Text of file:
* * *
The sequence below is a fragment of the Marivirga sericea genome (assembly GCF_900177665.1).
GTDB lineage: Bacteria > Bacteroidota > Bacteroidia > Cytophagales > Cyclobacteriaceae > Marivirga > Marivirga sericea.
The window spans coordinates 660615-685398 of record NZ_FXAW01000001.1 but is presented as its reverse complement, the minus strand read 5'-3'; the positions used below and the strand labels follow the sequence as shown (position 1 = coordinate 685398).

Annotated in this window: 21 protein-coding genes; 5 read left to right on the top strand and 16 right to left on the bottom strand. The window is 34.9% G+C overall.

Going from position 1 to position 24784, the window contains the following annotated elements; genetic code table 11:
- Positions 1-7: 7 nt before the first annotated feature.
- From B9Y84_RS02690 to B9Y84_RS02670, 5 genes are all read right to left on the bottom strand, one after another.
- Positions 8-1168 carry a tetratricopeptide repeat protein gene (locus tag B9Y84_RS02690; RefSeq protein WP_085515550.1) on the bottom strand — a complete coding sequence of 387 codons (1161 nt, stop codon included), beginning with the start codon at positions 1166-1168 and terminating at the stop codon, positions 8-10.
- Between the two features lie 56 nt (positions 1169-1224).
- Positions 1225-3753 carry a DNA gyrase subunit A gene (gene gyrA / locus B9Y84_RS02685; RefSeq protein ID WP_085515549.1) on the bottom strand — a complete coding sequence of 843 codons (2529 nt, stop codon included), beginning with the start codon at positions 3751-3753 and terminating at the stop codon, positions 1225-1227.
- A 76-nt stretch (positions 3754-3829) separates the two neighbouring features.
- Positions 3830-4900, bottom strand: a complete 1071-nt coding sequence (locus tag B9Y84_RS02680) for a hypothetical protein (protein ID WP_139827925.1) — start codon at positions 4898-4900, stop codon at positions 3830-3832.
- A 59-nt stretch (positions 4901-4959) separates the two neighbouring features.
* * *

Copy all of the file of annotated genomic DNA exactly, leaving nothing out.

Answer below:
The sequence below is a fragment of the Marivirga sericea genome (assembly GCF_900177665.1).
GTDB lineage: Bacteria > Bacteroidota > Bacteroidia > Cytophagales > Cyclobacteriaceae > Marivirga > Marivirga sericea.
The window spans coordinates 660615-685398 of record NZ_FXAW01000001.1 but is presented as its reverse complement, the minus strand read 5'-3'; the positions used below and the strand labels follow the sequence as shown (position 1 = coordinate 685398).

Annotated in this window: 21 protein-coding genes; 5 read left to right on the top strand and 16 right to left on the bottom strand. The window is 34.9% G+C overall.

Going from position 1 to position 24784, the window contains the following annotated elements; genetic code table 11:
- Positions 1-7: 7 nt before the first annotated feature.
- From B9Y84_RS02690 to B9Y84_RS02670, 5 genes are all read right to left on the bottom strand, one after another.
- Positions 8-1168 carry a tetratricopeptide repeat protein gene (locus tag B9Y84_RS02690; RefSeq protein WP_085515550.1) on the bottom strand — a complete coding sequence of 387 codons (1161 nt, stop codon included), beginning with the start codon at positions 1166-1168 and terminating at the stop codon, positions 8-10.
- Between the two features lie 56 nt (positions 1169-1224).
- Positions 1225-3753 carry a DNA gyrase subunit A gene (gene gyrA / locus B9Y84_RS02685; RefSeq protein ID WP_085515549.1) on the bottom strand — a complete coding sequence of 843 codons (2529 nt, stop codon included), beginning with the start codon at positions 3751-3753 and terminating at the stop codon, positions 1225-1227.
- A 76-nt stretch (positions 3754-3829) separates the two neighbouring features.
- Positions 3830-4900, bottom strand: a complete 1071-nt coding sequence (locus tag B9Y84_RS02680) for a hypothetical protein (protein ID WP_139827925.1) — start codon at positions 4898-4900, stop codon at positions 3830-3832.
- A 59-nt stretch (positions 4901-4959) separates the two neighbouring features.